In February 2010, the United States Court of Appeals for the Seventh Circuit remanded the case for the District Court to vacate either the bankruptcy count or the obstruction of justice count. Respondent filed a petition for writ of certiorari in the United States Supreme Court. The petition was denied on January 18, 2011. On August 1, 2011, the District Court vacated the obstruction of justice count and sentenced Respondent again to 144 months (12 years) imprisonment, followed by a 3-year term of supervision. On February 6, 2012, the United States Court of Appeals affirmed Respondent's conviction on the remaining three counts.

On March 29, 2012, Respondent filed in the United States District Court for the Southern District of Illinois a "Motion Under U.S.C. sec. 2255 To Vacate, Set Aside, Or Correct Sentence By a Person In Federal Custody."

The Administrator filed an Amended Complaint before the Hearing Board based on the judgment of conviction rendered after Respondent's appeal. The Hearing Board proceeded to hearing on June 20, 2012 over Respondent's objection. The Hearing Board issued its Report and Recommendation, rejecting Respondent's affirmative defenses, finding the misconduct as alleged by the Administrator and recommending Respondent be disbarred.

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ANALYSIS

Supreme Court Rule 761 sets out the procedures to be followed in a disciplinary proceeding that is based upon a criminal conviction. Generally, once an attorney has been convicted of a crime, a hearing is conducted to determine whether the conviction warrants discipline. Supreme Court Rule 761(d)(2) provides, "If the attorney has appealed from the conviction, the hearing shall be delayed until completion of the appellate process unless the attorney requests otherwise."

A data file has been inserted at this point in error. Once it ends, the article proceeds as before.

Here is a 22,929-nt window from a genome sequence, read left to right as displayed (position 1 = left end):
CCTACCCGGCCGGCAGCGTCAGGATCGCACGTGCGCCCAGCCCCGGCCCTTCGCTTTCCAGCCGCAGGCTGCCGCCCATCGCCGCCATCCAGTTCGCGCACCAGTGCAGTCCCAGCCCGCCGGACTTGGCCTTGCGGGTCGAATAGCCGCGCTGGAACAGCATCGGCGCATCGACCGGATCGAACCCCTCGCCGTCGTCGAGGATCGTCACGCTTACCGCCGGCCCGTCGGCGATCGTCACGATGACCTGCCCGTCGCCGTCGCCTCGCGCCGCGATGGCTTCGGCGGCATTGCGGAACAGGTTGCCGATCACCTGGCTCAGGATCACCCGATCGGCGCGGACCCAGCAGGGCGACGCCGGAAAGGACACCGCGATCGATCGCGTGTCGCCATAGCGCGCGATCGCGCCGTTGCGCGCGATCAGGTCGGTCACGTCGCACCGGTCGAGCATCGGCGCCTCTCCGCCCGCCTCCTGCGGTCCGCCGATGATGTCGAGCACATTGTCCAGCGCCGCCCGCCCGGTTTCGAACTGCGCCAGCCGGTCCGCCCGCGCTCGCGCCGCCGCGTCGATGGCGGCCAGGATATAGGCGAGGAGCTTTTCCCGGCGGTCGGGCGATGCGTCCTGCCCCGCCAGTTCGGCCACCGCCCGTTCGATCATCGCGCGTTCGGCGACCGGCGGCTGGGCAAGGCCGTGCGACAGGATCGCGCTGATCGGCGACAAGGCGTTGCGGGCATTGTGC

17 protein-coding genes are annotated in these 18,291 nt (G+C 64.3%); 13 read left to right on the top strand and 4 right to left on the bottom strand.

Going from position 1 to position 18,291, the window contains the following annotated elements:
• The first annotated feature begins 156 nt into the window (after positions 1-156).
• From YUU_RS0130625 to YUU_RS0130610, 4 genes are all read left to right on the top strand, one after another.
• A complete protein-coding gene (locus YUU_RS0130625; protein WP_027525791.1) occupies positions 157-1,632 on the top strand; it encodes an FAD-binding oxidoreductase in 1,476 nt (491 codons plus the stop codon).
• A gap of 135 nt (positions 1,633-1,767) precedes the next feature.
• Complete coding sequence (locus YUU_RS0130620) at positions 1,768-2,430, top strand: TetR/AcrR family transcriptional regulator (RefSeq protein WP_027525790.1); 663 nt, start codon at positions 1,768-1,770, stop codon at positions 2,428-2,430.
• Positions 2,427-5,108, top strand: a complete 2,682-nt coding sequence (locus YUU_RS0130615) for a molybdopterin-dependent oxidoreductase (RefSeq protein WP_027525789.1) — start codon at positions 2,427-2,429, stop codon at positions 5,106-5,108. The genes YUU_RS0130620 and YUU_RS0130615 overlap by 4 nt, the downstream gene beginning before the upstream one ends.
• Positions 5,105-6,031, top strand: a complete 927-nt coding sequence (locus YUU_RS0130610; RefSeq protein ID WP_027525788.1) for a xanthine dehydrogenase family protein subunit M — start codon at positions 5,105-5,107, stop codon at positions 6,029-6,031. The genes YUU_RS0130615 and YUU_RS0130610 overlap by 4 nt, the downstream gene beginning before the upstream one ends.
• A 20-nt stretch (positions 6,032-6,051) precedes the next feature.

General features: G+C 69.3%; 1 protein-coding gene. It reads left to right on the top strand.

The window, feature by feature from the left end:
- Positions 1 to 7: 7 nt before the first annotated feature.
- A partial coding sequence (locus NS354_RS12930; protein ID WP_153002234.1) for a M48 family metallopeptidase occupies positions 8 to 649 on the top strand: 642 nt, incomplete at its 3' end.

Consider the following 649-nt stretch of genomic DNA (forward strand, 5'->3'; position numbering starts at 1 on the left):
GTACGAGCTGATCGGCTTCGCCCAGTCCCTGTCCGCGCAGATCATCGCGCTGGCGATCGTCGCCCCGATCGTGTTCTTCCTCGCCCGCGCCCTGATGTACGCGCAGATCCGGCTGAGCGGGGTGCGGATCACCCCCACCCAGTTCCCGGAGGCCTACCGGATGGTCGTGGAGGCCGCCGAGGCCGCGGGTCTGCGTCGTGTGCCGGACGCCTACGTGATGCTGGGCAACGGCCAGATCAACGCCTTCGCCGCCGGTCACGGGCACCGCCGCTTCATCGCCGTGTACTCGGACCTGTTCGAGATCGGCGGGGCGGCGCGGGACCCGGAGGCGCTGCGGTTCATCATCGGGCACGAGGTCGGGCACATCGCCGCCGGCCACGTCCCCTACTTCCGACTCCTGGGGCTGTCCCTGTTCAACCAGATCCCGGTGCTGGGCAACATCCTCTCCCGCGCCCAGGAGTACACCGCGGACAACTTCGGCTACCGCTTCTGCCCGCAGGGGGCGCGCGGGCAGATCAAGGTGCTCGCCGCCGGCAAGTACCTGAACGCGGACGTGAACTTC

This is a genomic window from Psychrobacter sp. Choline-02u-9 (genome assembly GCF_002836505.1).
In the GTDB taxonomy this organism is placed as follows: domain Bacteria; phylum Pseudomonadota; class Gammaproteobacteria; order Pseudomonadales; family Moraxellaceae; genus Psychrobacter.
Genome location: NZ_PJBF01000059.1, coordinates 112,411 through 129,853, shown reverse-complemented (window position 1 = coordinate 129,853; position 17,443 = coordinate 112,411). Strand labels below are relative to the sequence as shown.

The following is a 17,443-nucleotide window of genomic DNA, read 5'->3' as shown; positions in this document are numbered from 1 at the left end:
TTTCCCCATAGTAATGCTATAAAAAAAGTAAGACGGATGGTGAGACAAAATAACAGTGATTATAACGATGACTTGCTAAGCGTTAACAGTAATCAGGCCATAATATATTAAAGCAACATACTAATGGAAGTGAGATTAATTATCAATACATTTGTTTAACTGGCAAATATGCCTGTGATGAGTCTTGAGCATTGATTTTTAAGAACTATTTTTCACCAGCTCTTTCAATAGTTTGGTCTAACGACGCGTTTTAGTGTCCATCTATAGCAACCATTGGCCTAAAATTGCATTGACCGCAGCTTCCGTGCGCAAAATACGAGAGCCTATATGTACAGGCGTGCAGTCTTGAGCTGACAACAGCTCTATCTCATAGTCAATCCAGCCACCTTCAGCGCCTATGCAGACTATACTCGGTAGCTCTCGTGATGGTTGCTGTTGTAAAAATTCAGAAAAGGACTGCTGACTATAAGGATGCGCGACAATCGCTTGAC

A collateral attack is not a direct appeal. Williams v. United States, 365 F.2d 21 (7th Cir. 1966). This Board has previously rejected a respondent's argument that his disciplinary hearing should have been delayed during the pendency of his collateral attack on his conviction, stating that the respondent's habeas corpus petition was "not part of the ?appellate process' within the meaning of Rule 761(d)(2)." In re Thomas, 00 CH 18 (Review Bd., May 20, 2005) at 6-7, petition for leave to file exceptions granted and sanction increased, No. M.R. 20289 (Sept. 26, 2005).

Respondent distinguishes the Thomas case by arguing that it involved a habeas corpus petition pursuant to 28 U.S.C. sec. 2254 as opposed to a sec. 2255 motion. However, Respondent ignores the fact that both are collateral attacks designed provide a remedy for correcting erroneous sentences. Thus, in the disciplinary context, if a sec. 2254 motion does not operate to stay a disciplinary proceeding pursuant to Supreme Court Rule 761, then it follows that a sec. 2255 motion should not cause a stay to be required by Rule 761. Moreover, the United States Supreme Court has noted that similar motions are not appeals from a judgment but are collateral proceedings attacking the sentence imposed. See, e.g., Bousely v. United States, 523 U.S. 614, 619 (1998); United States v. Addonizio, 442 U.S. 178, 184 (1979); See also, United